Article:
07 January 2011

changing the language in Huck Finn

Briefly:

1. If you think the language in Huck Finn should be changed, you are missing the point of the story. It's not simply a tale of a two runaways drifting down the Mississippi. That's just what happens in the story. What the story is about is Huck's journey to discovery that Jim is an actual human being. Huck has to defy culture, old social codes, and hundreds of years of law and tradition. True, changing the language doesn't change that story or Huck's eventual illumination. But it definitely weakens the impact of certain scenes in the novel; to be more specific I'm thinking of the scene right after Huck and Jim reunite after the fog when Huck has to "humble himself" to Jim. And I'm thinking of the scene where Huck is talking to Aunt Sally about injuries aboard a steamboat after a boiler explodes.

2. Twain's not here to defend his decision to use that language or comment on the decision to correct him as you see fit to make you feel better (see 3).

3. I suspect this is a decision to make white people feel better. We don't like that word now and we don't want to be reminded that we used to freaking LOVE it.

4. I'm not sure how to articulate this and I wish I could just send you the images in my head and a translation key for their emotional and intellectual meaning. We shouldn't soften the edges of a history we don't like to think about: we should say that yes, a long time ago, damn we were shallow and stupid and afraid and this is how we talked. This book here, this represents how we used to look at each other in all its ugliness. Twain's book is a protest against that very ugliness. His hero finally says, fuck it, I may go to hell and I may never be able to go home ever again, but I'm not going to live by these dehumanizing rules.

5. Thank you Twitter, for making me laugh about all this.

6. And to my students who had an opinion about this and could explain why (and who will likely never find this): Thank you for reading and thank you for thinking.

2010 in review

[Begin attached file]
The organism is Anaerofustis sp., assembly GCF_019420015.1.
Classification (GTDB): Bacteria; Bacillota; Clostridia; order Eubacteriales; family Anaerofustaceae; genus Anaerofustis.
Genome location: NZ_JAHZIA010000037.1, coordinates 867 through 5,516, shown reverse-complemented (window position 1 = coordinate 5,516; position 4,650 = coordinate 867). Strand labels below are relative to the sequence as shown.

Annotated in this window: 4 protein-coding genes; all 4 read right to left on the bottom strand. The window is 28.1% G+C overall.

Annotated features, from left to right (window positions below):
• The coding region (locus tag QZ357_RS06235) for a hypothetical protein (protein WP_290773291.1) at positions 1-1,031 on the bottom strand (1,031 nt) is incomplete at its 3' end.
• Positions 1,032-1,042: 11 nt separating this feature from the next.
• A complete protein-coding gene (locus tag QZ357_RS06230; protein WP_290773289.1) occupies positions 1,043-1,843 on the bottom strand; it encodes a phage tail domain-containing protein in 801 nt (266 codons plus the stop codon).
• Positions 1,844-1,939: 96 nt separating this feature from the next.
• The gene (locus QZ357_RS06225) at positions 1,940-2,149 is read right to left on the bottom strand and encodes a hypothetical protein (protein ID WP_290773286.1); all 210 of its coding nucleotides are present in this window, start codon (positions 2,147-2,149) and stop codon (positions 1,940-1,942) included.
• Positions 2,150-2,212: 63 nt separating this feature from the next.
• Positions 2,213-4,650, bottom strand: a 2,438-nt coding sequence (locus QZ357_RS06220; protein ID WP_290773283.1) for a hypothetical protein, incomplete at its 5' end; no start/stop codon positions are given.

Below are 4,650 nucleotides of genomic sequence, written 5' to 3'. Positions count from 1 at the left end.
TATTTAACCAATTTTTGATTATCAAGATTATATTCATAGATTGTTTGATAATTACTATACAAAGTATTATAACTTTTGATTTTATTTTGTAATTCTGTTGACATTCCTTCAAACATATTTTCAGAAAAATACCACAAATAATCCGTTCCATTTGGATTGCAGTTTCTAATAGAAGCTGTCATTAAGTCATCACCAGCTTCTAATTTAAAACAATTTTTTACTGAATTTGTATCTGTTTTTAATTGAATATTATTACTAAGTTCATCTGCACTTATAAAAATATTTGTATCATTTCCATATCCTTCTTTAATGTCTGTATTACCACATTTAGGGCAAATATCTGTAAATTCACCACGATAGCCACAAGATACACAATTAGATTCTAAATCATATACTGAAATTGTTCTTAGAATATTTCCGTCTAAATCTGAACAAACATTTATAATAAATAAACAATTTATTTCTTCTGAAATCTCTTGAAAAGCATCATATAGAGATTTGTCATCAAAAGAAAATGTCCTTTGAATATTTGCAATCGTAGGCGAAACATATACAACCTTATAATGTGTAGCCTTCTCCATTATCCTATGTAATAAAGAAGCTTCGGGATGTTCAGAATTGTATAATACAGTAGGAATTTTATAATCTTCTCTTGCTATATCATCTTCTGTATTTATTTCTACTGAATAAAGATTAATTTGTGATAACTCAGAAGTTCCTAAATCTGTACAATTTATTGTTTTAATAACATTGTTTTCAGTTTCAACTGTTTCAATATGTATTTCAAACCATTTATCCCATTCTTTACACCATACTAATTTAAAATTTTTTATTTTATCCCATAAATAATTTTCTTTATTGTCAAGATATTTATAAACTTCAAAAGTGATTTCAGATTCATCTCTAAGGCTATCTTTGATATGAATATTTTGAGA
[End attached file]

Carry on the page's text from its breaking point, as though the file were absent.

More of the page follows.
What a Disappointment in Reading!

I blame work. I love my job, and when I think of the 200 minutes a day I'm talking with my students about books and narratives and poems and essays and ideas I can't believe I actually get paid to do it. But all the rest of my working time, 160 minutes at school and an uncountable number of hours at home, is spent reading (submitted papers and homework, prep for those 5 shows every day, and grad school). It's one of those jobs where you could literally, and I literally mean literally, work all the time and still not be doing enough. And it's not even one of those "you must not be doing it right" kind of things; if you want to phone it in, you could have lots of free time, but to do a good job requires a lot of effort and an unbelievable amount of time. Mommas, don't let your babies grow up to be English teachers.

Over the past five days I have done two experiments. With the first, I grade things the second they come in, as soon as I can, whether that's the next period I don't have class, say my Duty period or lunch, or right after my after-school snack. In the second, we have been constantly picking up after ourselves - things go back to where they belong, the house gets company-ready before bed and before we leave for work: dishes put in the dishie, crumbs wiped up, couch blankets folded and put away, and so on: a constant tidying up. The results, after a mere five days, are pretty positive - I find myself in a clean house, with less schoolwork that MUST be done RIGHT NOW, and I've found a little bit of time to read.

I've also found that having a reading mandate to be helpful. Looking back over the 108 books I've read since I started this, many of them have been read for grad school or for classes I'm planning to teach. And lately I have been feeling the Gaming itch, and so have been reading in prep for a game of Beat to Quarters.

Whatever it takes, I'm aiming at 20 books in 2011. And better blog posts, too - I think that writing them right away even if I'm not happy with them is the best way to go (instead of waiting for the elusive Spare Moment to sit down and Do It Right).

10. The Sound and the Fury Wm Faulkner

Man, was this a great, great book. I'm not even sure how to describe it. First of all, it's damned difficult. My beloved Moby-Dick is also a difficult book: it's long, it's about a lot of things, and the things its about are heavy. But The Sound and the Fury is difficult in a different way. The story is told in such a bizarre fashion that you almost have to read it twice. And there's almost no way I could have read the story in isolation, outside of the class I took; without that I would have needed a guide of some kind. The first section is told by...well, maybe I shouldn't tell you...the joy in this book is puzzling out of the narrative. I'm sure you think this is a cop-out, but I could write a review ten times as long as the book and still not do it's majesty justice.

9. As I Lay Dying Wm Faulkner

The craziest, saddest story you ever heard about a family's journey to bury their mother in her home town; it's told in small vignettes, each from a different family member, including the dead mother.

8. Go Down, Moses by Wm Faulkner

Five stories, one of them the famous longer story "The Bear," arranged out of order. The five stories tell the long tale of the McCaslin family. It's Faulkner, so you know what you are going to get before you start: partial narrative, a very limited point of view, lots of history mixed up with family secrets, race, racism, the Old South and the New South, and sex.